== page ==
A briefing on the conventions of travel
IN one of Malcolm Bradbury’s novels there is a mysterious character who seems to exist only at academic conferences. It is a specialised calling, given the universally dreary choice of conference locations.
Possibly to discourage the attendance of spouses, these gatherings rarely take place in the vicinity of great galleries, good shopping or natural attractions. They occur instead on uninspiring campuses miles from suburban hubs, let alone any urban temptations. As a result, I have been blown about by massive gales in Nova Scotia. I have been stranded for many hours on a broken-down Greyhound bus in the uninteresting stretch of the eastern US round Ithaca, with a nervous Scandinavian academic and some very large individuals worried about their parole officers and the lack of cigarettes.
I have been stuck in student accommodation in a Sydney January that proved so hot, many colleagues (despite their reputed stinginess) moved out to hotels at their own expense. At a conference on conviviality in the unlovely English city of Reading, a fire drill at 3am disgorged ancient professors in nightshirts and generally confirmed the sartorial frumpiness for which academics are renowned.
In Arizona (a long, long way from the Grand Canyon) and stuck, as usual, in a resort with no pedestrian escape, I found some ancient French teachers willing to share the cost of an outing. What fun it was playing truant to see the fabulous desert. Most recently I attended a conference in West Carrollton, Georgia. I was rather hoping to experience something of the deep south once I landed in Alabama. An expensive and lengthy taxi ride later, I was in a thin-walled conference motel on a highway scattered with fast-food outlets and only the Coca-Cola Museum as a distant distraction.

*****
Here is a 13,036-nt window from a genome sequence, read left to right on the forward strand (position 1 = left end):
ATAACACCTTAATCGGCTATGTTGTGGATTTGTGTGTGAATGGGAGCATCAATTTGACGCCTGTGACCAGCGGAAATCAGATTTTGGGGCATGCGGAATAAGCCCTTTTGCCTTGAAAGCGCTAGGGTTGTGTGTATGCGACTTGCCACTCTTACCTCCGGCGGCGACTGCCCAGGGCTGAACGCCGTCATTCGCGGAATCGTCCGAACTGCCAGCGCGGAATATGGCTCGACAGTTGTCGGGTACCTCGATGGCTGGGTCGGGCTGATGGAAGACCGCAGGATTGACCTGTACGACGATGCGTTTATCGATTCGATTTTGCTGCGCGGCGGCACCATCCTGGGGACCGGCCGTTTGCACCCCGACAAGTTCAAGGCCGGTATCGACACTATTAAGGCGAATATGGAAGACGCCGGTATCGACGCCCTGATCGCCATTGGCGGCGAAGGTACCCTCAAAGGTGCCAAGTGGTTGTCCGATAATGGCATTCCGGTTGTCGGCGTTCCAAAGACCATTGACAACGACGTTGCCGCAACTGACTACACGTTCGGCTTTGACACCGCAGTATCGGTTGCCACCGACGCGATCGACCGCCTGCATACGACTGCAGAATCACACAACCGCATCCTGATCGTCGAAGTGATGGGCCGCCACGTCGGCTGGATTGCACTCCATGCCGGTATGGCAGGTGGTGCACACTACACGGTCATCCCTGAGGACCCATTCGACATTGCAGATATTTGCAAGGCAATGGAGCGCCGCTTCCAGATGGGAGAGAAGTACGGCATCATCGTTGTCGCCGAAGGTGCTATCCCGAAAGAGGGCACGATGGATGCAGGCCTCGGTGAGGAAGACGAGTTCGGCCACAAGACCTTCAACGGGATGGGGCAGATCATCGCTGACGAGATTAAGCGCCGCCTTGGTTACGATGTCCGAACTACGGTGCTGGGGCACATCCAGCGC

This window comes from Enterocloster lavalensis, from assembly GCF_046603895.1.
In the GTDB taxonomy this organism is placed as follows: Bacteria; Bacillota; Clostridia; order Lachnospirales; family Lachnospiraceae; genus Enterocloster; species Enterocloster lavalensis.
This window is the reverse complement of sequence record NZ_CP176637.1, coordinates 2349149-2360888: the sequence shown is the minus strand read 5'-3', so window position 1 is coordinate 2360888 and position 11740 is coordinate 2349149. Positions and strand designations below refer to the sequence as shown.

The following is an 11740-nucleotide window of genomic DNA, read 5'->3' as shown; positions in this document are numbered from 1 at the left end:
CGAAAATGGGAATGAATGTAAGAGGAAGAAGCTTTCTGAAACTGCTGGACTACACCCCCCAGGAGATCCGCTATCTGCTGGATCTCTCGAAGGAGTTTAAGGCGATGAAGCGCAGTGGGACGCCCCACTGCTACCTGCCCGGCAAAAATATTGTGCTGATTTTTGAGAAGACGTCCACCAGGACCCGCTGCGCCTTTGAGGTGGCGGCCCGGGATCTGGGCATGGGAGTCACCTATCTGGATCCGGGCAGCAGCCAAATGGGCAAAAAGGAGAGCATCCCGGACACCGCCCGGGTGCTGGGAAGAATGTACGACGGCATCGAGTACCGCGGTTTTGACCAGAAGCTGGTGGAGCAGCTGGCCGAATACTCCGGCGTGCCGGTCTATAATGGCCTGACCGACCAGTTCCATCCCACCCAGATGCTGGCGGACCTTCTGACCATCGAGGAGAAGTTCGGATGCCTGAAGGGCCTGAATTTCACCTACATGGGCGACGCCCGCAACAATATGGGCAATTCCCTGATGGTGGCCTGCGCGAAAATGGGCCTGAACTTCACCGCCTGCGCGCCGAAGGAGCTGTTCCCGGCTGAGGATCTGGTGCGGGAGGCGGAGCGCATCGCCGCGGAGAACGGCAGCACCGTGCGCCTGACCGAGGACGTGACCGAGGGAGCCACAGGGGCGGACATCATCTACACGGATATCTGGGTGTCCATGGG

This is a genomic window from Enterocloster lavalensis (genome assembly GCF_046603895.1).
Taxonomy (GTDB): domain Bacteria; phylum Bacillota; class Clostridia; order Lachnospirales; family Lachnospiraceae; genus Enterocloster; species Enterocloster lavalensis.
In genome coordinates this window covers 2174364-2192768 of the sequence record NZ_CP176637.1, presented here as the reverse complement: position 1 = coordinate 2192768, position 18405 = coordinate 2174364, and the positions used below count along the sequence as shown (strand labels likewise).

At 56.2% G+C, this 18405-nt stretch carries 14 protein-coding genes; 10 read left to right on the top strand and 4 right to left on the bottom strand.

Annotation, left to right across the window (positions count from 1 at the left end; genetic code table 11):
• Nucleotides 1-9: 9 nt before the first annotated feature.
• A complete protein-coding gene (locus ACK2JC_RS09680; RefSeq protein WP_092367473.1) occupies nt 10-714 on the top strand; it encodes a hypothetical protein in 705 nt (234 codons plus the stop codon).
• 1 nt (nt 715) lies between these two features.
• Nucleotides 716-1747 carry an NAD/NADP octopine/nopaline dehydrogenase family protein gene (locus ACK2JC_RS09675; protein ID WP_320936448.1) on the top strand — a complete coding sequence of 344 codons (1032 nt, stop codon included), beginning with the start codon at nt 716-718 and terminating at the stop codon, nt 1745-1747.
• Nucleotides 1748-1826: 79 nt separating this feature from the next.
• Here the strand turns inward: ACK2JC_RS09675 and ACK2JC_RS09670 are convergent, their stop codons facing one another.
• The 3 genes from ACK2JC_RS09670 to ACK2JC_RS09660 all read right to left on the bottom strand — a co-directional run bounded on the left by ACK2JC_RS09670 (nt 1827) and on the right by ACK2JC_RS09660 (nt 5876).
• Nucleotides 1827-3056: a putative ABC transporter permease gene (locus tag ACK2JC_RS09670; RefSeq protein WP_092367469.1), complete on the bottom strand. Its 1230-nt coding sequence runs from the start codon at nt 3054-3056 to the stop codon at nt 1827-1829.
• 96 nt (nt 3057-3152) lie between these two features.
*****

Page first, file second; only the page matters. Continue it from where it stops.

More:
Not to be deterred, I attached myself to a lively group of 20-something graduate students curious about the reputation conferences have . . .I disillusioned them and then, in a demonstration of true southern hospitality, someone with a vehicle turned up to whisk us off for a great meal.
It seems a long, long time since I was a student, staying in college during vacations and bewildered by the frantic scampering of adults when a fellow prankster with a loudspeaker bellowed Achtung, Achtung one morning at 6am.
Nevertheless, I am considering Perth for a conference in June. Does the topic ‘‘medieval emotions’’ appeal to anyone? RANT OR RAVE Send your 400-word contribution to our Follow the Reader column. Published columnists will receive a stylish and practical Catherine Manuell family-sized waterproof toiletries satchel (sample pattern pictured); fully lined with a hanging loop and handy internal pockets. Valued at $45. More: (03) 9499 9844; catherinemanuelldesign.com. Send your contribution to: email@example.com.